June 22, 2008
CARACAS, Venezuela -- Venezuela's environment minister said Saturday that the government will put national interests first in the mining sector and forbid mining in a biodiverse forest reserve that is home to two of the country's largest gold concessions.
Minister Yubiri Ortega did not give a direct answer when asked if the government is planning to nationalize the mines. But she said Venezuela is "taking control" in order to "save and appropriate what is ours."
The government will consider future underground mining concessions as well as those that are currently under revision, Ortega said. But it will not permit open-pit mines that cause environmental degredation and contaminate the country's water supply with cyanide and other toxic chemicals.
She added that the government will also forbid mining in the Imataca Forest Reserve, which covers about 8.6 million acres (3.5 million hectares) and is rich with gold, diamonds, iron, bauxite and other minerals. It is also home to unique plant and animal species.
Ortega said the government needs to "take measures" to avoid ruining the reserve's sensitive ecology, and complained that foreign companies and illegal miners have exploited Venezuela's gold, coal and diamond deposits and left only "garbage" behind.
Venezuelan President Hugo Chavez's socialist government has clashed with international gold-mining companies in recent months over permits to operate in the country's southern Bolivar state.
In May, Crystallex International Corp. of Toronto said the Environment Ministry had denied it a permit for its Las Cristinas gold mine. The company estimates that Las Cristinas _ located in the Imataca Forest _ holds about 17 million ounces (480 million grams) of gold.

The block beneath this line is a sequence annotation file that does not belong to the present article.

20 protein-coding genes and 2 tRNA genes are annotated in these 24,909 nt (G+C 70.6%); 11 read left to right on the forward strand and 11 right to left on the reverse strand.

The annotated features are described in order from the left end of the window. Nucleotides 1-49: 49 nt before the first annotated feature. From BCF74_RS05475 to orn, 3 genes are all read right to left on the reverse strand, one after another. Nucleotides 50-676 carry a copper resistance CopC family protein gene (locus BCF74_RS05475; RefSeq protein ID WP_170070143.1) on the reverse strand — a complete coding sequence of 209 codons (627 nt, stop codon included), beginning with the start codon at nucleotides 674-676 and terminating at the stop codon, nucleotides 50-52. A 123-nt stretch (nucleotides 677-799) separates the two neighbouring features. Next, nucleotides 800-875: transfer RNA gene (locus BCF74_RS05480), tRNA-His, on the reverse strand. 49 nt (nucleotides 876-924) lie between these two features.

Crystallex said in a statement on Tuesday that it has filed an appeal with the ministry. Vice President Richard Marshall could not be reached by telephone on Saturday, but he told The Associated Press in May that "this would be the final permit" to complete the mine's construction phase. The company had hoped Las Cristinas would start producing in 2010.
Plans for the company's two other Venezuelan mines, Tomi and La Victoria, could be exhausted this year, Marshall said. Last year, Crystallex _ which has been operating in Venezuela for 16 years _ produced more than 33,000 ounces (935,000 grams) of Venezuelan gold.
Also affected is Gold Reserve Inc. of Spokane, Washington, which announced in May that its 2007 permit to begin construction on the Las Brisas gold mining project _ also in the Imataca Forest _ had been rescinded. The company said in a news release that it is meeting with government officials to resolve the issue.
On Thursday, Idaho-based Hecla Mining Co. announced a US$25 million deal to sell its Venezuela subsidiaries to Rusoro Mining Ltd. of Vancouver, British Columbia.
Venezuela's mining ministry had said it was considering rescinding Hecla's concessions over a labor dispute at the company's underground Isidora gold mine outside the Imataca Forest.
Associated Press writer Sandra Sierra in Caracas, Venezuela, contributed to this report.